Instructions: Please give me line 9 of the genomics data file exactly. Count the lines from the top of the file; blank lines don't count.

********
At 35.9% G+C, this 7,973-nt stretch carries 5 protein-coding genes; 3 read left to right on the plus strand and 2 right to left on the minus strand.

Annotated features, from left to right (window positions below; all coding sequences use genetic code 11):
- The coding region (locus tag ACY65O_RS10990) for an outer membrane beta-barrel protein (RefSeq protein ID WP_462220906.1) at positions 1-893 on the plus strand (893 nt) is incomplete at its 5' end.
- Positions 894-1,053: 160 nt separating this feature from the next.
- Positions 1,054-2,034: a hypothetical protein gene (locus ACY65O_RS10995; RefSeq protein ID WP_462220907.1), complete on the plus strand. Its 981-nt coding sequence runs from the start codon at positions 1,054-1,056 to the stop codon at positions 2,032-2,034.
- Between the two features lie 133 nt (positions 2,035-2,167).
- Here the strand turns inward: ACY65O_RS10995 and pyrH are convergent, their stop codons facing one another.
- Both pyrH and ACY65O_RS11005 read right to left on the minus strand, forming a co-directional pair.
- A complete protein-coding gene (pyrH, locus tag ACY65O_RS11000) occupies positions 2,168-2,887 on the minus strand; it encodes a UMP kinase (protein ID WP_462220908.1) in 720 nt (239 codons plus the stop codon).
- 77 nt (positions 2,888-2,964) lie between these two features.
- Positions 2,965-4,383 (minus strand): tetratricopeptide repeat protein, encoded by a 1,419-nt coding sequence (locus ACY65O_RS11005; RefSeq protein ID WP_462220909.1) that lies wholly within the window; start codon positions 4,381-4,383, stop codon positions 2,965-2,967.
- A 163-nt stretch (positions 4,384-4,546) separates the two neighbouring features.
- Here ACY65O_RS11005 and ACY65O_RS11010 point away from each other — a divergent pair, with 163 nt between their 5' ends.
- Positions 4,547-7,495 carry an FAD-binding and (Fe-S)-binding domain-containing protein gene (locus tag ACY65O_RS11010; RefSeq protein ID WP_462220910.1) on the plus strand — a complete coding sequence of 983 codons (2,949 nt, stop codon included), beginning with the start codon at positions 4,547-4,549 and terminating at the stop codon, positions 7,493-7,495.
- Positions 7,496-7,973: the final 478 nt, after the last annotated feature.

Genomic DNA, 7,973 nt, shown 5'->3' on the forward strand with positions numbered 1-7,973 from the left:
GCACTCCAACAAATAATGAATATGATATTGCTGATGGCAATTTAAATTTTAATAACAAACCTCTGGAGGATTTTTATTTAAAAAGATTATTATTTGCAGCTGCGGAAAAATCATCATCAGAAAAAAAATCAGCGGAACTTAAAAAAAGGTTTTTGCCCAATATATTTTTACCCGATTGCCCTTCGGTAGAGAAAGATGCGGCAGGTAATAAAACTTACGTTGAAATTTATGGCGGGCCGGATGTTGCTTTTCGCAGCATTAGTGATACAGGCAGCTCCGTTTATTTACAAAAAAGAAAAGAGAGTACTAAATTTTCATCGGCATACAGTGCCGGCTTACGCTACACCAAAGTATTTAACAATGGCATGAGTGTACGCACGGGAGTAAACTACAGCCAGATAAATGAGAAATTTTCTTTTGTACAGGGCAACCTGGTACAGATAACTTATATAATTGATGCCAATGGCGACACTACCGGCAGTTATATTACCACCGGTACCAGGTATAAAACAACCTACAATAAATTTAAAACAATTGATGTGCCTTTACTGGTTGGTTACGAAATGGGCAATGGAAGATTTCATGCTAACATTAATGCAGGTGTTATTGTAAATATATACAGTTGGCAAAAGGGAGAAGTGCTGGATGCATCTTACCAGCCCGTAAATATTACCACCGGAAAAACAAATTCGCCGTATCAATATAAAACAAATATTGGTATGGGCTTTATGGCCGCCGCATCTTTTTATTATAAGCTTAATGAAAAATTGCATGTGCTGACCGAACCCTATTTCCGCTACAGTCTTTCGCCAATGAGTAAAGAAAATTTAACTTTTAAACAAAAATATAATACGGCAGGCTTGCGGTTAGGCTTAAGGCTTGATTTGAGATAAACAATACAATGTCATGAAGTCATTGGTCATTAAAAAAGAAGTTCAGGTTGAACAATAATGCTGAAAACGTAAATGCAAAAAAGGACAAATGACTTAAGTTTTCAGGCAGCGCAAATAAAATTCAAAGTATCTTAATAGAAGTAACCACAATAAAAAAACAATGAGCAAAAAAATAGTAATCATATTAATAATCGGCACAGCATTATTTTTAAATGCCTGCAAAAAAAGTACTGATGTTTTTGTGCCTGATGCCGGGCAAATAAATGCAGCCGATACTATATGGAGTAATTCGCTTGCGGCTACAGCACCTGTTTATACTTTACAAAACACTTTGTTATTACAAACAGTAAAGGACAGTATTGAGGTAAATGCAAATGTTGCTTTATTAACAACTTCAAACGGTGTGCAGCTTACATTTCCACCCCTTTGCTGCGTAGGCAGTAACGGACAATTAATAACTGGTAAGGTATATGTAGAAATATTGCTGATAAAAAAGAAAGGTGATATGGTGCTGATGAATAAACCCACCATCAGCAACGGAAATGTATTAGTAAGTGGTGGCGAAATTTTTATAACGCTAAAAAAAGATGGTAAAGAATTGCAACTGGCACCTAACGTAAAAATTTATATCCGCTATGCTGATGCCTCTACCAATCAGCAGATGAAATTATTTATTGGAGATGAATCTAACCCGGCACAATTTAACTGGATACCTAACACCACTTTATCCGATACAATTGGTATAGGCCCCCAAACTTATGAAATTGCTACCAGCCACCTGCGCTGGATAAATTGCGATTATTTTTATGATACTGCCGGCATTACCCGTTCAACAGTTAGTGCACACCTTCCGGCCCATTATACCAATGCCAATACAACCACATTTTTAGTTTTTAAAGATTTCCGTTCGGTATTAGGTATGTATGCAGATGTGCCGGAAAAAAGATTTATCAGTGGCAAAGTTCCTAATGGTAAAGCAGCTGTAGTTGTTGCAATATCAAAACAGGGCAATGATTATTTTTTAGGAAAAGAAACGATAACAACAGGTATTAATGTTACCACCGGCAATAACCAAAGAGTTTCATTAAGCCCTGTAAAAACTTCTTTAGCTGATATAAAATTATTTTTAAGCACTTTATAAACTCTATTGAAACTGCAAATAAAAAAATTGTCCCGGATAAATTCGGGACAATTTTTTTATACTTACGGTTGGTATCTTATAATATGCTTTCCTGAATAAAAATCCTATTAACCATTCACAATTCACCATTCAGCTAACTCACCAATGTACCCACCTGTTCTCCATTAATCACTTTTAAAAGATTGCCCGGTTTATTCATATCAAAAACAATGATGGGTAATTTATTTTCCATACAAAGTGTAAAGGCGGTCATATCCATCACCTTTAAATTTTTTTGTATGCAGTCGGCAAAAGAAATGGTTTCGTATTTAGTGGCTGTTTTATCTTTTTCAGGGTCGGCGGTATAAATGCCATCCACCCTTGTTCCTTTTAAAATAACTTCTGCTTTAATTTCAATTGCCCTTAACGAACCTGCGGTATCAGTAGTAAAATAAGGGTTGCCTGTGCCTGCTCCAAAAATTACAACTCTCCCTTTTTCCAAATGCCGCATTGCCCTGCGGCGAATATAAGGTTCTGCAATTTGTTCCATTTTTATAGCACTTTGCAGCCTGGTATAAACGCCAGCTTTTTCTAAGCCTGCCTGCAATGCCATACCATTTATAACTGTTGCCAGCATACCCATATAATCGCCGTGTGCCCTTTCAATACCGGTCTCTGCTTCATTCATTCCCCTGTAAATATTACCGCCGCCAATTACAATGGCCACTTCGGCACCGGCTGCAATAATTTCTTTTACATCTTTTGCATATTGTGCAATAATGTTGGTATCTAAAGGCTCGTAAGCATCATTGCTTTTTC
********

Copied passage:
- A complete protein-coding gene (pyrH, locus tag ACY65O_RS11000) occupies positions 2,168-2,887 on the minus strand; it encodes a UMP kinase (protein ID WP_462220908.1) in 720 nt (239 codons plus the stop codon).